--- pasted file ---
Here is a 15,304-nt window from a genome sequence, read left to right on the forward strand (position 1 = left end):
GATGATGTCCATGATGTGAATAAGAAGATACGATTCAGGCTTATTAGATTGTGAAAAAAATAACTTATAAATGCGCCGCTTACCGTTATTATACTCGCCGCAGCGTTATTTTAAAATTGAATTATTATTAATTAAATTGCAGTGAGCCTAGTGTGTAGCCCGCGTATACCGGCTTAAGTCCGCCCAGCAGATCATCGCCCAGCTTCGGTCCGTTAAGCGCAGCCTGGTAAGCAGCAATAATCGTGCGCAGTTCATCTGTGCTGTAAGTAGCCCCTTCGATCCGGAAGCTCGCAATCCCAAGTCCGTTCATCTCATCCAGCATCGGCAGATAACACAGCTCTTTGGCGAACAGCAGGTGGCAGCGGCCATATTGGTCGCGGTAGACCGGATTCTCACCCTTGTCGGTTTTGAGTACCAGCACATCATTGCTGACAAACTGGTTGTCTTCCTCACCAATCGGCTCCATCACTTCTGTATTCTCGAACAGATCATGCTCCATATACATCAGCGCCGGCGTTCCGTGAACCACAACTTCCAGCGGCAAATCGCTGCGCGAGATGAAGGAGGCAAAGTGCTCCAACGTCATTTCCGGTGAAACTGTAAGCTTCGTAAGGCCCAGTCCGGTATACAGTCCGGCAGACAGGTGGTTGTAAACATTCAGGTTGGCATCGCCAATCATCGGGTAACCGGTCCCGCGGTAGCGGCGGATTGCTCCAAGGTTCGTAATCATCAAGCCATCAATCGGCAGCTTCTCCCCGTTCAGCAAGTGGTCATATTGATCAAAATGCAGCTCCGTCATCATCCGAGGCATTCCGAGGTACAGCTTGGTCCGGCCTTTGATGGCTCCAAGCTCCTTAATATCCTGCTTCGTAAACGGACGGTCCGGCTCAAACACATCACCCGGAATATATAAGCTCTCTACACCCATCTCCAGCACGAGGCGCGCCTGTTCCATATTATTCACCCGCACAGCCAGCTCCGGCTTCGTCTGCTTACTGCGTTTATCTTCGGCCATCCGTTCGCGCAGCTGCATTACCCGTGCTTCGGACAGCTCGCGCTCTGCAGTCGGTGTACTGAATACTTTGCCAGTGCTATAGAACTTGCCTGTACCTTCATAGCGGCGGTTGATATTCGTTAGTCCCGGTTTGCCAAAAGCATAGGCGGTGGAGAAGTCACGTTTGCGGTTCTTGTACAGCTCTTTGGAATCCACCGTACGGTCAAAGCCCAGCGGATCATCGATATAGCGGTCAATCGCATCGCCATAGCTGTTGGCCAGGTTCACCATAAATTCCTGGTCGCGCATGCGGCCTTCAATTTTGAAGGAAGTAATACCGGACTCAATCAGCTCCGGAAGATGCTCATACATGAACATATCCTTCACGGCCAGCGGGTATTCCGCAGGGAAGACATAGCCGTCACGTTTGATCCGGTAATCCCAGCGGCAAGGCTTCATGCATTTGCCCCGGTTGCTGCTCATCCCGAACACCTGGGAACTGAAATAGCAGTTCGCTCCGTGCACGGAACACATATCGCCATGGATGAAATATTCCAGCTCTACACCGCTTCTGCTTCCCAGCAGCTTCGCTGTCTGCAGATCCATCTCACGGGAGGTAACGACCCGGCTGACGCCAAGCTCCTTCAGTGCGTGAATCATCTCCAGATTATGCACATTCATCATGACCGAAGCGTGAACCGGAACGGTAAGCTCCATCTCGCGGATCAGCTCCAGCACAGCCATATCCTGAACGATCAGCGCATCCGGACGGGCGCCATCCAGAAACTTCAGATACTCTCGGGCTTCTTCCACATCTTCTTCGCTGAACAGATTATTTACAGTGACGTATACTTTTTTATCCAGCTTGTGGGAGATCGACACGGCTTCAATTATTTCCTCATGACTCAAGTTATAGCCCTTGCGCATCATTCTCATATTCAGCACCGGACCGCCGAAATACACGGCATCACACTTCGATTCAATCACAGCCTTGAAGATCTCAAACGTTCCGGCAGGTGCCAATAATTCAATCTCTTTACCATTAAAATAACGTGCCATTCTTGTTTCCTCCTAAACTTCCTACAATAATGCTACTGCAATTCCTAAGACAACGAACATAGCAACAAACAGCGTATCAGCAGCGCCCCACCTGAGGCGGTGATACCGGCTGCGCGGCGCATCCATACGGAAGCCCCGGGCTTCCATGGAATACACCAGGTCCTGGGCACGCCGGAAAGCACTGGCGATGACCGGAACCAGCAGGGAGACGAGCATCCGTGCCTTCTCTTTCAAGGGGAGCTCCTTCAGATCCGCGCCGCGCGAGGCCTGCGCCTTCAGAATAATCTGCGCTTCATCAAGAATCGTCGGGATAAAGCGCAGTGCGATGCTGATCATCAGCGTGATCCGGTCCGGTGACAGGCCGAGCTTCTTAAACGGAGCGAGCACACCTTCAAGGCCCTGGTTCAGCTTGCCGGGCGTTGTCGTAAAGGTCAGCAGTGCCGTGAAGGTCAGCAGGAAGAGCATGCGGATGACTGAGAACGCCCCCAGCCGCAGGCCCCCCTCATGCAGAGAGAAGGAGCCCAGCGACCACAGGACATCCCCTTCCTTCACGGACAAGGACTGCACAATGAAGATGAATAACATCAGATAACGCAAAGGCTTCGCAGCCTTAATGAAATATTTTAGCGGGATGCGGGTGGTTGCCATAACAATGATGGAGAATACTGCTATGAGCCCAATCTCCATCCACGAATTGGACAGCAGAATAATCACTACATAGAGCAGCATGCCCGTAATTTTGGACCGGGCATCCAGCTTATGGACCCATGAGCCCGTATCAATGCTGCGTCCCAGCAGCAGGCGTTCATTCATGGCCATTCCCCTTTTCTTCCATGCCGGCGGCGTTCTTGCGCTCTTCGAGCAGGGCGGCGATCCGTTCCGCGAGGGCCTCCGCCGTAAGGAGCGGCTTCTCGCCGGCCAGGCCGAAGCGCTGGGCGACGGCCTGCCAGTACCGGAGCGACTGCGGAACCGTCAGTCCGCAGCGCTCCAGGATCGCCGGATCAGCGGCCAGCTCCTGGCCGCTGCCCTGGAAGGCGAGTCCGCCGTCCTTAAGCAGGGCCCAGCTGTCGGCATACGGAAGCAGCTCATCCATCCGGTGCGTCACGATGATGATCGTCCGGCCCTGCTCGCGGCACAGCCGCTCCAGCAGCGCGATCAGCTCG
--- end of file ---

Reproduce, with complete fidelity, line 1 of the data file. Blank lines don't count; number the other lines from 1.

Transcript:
Here is a 15,304-nt window from a genome sequence, read left to right on the forward strand (position 1 = left end):